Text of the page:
Thursday, January 31, 2019

Harry Holstein Video

From Norman Muller:

I just received this video clip from Harry Holstein.  

Some CT Turtle LiDar

With Great Thanks to 

  Well now, this is a place we all have heard a little bit about, Buell Hill in Killingworth CT, that Turtle made of stacked stones, that one of these people in the photograph once confessed to me that he didn't know "how anybody could look at and not think it was intended to be a Turtle:"
Here it is again:
Tom Paul once drew a map of "stone walls" and a "Turtle Cairn"
and I once matched up a little bit of it, as best as I could,
 to an aerial photo superimposed over a topographic map that I lifted at :

The Lidar and Tom Paul's map,
matching up the features:

  So what else is on Buell Hill? Some interesting things perhaps:

Exactly where this is on Buell Hill, I'm unsure, but it is sort of interesting:

(Not the same "Stone Prayer" but a photo of another by Marjorie Theroux Tietjen:)
Undulating (vertically), an interesting row of stones:
Closer still (and drawing in the eye isn't necessary):

Up on the outcrop:
Video Link:

Tuesday, January 29, 2019

Rock Piles in Holden

From Reader Conor B:

I came across a group of around a dozen small stone piles on a hill slope facing north. It is right next to a reservoir that would have been wet meadow in the past. In the 8th photo of the link you can see the top stone of one pile is quartz.
[since link not working:]

Sunday, January 27, 2019

LiDAR survey of NH Walls

From Norman Muller:

I just posted a comment about a short wall segment in NH that is unrecorded by LiDAR.  Below are two photos: one of the split boulder and another of a portion of the wall.  Both features are immediately next to Route 16 in Ossipee, NH.

Saturday, January 26, 2019

A landscape unseen in over 40,000 years

[Not rock pile related]

Canadian arctic revealed by receding glaciers:

I hope archeologists are in a rush to get up there and confirm human presence [or not]. It is a great opportunity.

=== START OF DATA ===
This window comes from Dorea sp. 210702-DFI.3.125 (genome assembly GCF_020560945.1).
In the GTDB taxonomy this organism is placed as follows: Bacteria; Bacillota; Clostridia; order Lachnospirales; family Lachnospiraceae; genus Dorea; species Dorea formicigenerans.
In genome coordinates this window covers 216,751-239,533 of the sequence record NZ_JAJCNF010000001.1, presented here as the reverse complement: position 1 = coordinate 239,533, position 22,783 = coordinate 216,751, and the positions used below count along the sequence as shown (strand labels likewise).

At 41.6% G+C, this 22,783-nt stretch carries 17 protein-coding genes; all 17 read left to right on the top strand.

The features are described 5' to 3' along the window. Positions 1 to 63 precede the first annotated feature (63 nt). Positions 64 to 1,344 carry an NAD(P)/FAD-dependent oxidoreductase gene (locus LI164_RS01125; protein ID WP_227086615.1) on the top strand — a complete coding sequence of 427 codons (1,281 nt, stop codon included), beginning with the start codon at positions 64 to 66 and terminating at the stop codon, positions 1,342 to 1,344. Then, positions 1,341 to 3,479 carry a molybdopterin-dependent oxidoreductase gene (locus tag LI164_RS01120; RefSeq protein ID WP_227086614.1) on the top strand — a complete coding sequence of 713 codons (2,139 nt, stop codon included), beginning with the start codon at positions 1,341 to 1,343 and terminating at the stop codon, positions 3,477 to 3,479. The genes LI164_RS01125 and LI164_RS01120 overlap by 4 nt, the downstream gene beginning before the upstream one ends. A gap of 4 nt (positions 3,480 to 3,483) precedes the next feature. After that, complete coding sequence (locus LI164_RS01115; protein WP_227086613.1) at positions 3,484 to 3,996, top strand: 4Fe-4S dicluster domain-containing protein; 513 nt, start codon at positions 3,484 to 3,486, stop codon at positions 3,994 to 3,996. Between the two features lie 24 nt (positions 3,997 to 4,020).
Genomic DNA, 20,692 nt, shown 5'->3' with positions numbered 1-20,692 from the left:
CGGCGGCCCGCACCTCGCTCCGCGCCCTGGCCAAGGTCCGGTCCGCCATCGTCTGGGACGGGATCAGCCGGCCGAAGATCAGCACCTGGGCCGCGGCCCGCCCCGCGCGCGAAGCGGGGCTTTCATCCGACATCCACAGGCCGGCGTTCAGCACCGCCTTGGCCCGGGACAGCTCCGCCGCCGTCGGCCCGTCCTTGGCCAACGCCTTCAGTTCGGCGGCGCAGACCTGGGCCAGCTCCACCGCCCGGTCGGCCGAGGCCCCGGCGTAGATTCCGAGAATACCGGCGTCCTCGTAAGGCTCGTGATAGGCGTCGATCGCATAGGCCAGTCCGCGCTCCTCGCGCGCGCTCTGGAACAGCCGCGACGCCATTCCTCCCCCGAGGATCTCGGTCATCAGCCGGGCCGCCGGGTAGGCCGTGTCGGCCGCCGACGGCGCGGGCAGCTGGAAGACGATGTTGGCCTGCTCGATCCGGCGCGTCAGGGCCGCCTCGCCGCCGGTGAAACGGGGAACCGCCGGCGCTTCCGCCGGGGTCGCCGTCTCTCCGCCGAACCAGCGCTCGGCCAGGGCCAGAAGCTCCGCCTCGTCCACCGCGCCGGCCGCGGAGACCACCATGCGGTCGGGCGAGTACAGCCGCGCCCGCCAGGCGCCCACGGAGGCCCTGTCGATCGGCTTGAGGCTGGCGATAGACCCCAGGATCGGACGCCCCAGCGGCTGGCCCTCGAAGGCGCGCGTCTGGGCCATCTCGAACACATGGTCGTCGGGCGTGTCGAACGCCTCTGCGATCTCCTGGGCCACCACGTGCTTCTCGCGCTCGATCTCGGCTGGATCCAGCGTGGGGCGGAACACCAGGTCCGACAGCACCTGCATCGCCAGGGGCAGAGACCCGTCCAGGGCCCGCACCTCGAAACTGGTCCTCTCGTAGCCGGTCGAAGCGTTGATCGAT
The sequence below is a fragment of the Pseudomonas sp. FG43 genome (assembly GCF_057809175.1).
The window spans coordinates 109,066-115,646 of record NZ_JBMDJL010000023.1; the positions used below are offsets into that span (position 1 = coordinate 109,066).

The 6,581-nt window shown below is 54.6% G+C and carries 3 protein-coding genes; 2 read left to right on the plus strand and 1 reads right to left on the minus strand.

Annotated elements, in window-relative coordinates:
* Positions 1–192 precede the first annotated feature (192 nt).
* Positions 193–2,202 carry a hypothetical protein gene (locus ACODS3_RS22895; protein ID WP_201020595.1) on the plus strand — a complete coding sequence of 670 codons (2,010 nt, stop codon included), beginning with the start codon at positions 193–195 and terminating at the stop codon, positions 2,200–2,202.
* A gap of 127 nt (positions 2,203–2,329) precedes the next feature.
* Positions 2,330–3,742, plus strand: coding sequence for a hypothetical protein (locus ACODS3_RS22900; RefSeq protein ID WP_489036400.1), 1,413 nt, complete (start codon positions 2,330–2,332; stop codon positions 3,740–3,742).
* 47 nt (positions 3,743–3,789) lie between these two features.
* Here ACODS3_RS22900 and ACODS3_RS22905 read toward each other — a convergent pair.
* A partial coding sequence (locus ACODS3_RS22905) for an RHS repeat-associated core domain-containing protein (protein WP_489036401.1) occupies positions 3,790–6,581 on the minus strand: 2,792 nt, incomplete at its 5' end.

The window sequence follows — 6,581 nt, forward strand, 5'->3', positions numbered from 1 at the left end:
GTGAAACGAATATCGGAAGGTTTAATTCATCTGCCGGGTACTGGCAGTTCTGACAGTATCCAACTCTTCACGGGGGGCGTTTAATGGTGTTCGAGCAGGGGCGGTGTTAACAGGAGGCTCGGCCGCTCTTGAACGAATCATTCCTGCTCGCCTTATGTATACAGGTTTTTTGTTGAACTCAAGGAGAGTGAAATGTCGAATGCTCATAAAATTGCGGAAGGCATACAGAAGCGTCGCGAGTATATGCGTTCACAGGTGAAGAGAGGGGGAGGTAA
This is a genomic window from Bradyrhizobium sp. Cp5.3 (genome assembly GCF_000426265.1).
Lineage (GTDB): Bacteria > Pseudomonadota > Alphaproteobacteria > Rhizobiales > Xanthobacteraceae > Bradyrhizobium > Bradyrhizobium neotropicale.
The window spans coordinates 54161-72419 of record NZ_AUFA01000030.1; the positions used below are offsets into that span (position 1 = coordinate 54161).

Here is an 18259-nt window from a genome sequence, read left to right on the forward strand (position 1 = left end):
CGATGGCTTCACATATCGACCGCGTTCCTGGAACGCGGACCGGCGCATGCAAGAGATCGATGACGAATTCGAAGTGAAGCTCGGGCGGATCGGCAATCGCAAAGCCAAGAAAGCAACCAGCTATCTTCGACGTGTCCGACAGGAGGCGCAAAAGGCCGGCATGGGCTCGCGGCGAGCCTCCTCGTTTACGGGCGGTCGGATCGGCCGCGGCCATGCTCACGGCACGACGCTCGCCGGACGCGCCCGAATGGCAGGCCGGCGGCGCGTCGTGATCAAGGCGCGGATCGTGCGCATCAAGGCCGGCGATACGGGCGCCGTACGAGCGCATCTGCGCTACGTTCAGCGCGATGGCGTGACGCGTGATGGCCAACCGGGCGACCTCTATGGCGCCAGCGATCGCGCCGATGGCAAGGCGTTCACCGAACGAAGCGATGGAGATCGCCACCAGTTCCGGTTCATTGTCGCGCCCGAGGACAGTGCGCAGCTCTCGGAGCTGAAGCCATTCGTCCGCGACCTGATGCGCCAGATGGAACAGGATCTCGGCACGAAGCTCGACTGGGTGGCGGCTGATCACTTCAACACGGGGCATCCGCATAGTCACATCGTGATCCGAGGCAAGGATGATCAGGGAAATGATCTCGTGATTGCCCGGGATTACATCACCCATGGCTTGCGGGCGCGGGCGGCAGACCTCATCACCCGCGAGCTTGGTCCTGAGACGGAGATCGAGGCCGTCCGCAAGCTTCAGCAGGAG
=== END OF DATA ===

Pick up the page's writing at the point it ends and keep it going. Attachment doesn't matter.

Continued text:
Wednesday, January 23, 2019

State Officials Turn to Crowdsourcing for Stone Wall Mapping Effort (NH)

  JAN 21, 2019
"The New Hampshire Department of Environmental Services has launched a new online crowdsourcing project with the goal of mapping every stone wall in the state...LiDAR reveals hills, rivers, ravines, and, as it turns out, stone walls. But there are more stone walls revealed in the LiDAR scans of New Hampshire than any one researcher or historian could hope to map. So DES is inviting you to help record the locations of the state's stone walls by looking through the online map for the telltale straight lines that cut across the otherwise curvy landscape..."
The LiDar for New Hampshire is available online
with the NH Stone Wall Mapper:

 I had to update this post from last year:

"Two houses being built there, but most of the stone works seem to be surviving!" Anna tells me...

NH Stone Wall Mapping Group 

Tuesday, January 22, 2019

"The Kite"

Qussukquanush (?)

   "Desert kites are constructions aimed at trapping game animals, found in the Middle East. The constructions are generally believed to have been used "to catch herds of wild ungulates." They appear in deserts and are most common in eastern Jordan; some also appear in the Negev Desert of Israel and Sinai Desert of Egypt."  Wikipedia

Thursday, January 17, 2019

genetics nonsense